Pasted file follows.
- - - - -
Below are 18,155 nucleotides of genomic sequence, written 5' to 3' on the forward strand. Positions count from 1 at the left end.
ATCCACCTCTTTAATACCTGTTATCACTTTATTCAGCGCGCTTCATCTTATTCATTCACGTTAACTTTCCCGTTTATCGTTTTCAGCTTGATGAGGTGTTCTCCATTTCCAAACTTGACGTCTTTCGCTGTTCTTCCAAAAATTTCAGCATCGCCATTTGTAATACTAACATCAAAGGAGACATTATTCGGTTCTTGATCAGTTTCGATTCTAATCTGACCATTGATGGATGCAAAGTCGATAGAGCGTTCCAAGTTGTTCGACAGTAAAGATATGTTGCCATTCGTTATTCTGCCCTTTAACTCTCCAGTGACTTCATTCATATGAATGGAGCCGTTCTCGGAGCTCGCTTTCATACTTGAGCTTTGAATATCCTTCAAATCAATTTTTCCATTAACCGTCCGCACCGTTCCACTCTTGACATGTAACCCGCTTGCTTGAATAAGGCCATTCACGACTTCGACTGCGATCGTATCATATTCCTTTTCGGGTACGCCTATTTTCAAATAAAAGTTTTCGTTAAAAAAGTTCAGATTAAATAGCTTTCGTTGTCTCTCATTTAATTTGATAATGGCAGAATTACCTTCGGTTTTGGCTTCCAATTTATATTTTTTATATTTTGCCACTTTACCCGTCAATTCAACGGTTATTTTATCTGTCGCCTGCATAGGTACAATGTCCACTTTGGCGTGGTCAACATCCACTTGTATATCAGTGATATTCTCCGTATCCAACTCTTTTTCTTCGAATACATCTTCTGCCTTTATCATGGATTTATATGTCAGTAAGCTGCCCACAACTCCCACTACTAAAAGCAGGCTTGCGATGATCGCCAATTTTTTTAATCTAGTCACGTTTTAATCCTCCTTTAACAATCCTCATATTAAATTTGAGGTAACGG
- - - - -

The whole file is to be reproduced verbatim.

Below are 18,155 nucleotides of genomic sequence, written 5' to 3' on the forward strand. Positions count from 1 at the left end.
ATCCACCTCTTTAATACCTGTTATCACTTTATTCAGCGCGCTTCATCTTATTCATTCACGTTAACTTTCCCGTTTATCGTTTTCAGCTTGATGAGGTGTTCTCCATTTCCAAACTTGACGTCTTTCGCTGTTCTTCCAAAAATTTCAGCATCGCCATTTGTAATACTAACATCAAAGGAGACATTATTCGGTTCTTGATCAGTTTCGATTCTAATCTGACCATTGATGGATGCAAAGTCGATAGAGCGTTCCAAGTTGTTCGACAGTAAAGATATGTTGCCATTCGTTATTCTGCCCTTTAACTCTCCAGTGACTTCATTCATATGAATGGAGCCGTTCTCGGAGCTCGCTTTCATACTTGAGCTTTGAATATCCTTCAAATCAATTTTTCCATTAACCGTCCGCACCGTTCCACTCTTGACATGTAACCCGCTTGCTTGAATAAGGCCATTCACGACTTCGACTGCGATCGTATCATATTCCTTTTCGGGTACGCCTATTTTCAAATAAAAGTTTTCGTTAAAAAAGTTCAGATTAAATAGCTTTCGTTGTCTCTCATTTAATTTGATAATGGCAGAATTACCTTCGGTTTTGGCTTCCAATTTATATTTTTTATATTTTGCCACTTTACCCGTCAATTCAACGGTTATTTTATCTGTCGCCTGCATAGGTACAATGTCCACTTTGGCGTGGTCAACATCCACTTGTATATCAGTGATATTCTCCGTATCCAACTCTTTTTCTTCGAATACATCTTCTGCCTTTATCATGGATTTATATGTCAGTAAGCTGCCCACAACTCCCACTACTAAAAGCAGGCTTGCGATGATCGCCAATTTTTTTAATCTAGTCACGTTTTAATCCTCCTTTAACAATCCTCATATTAAATTTGAGGTAACGG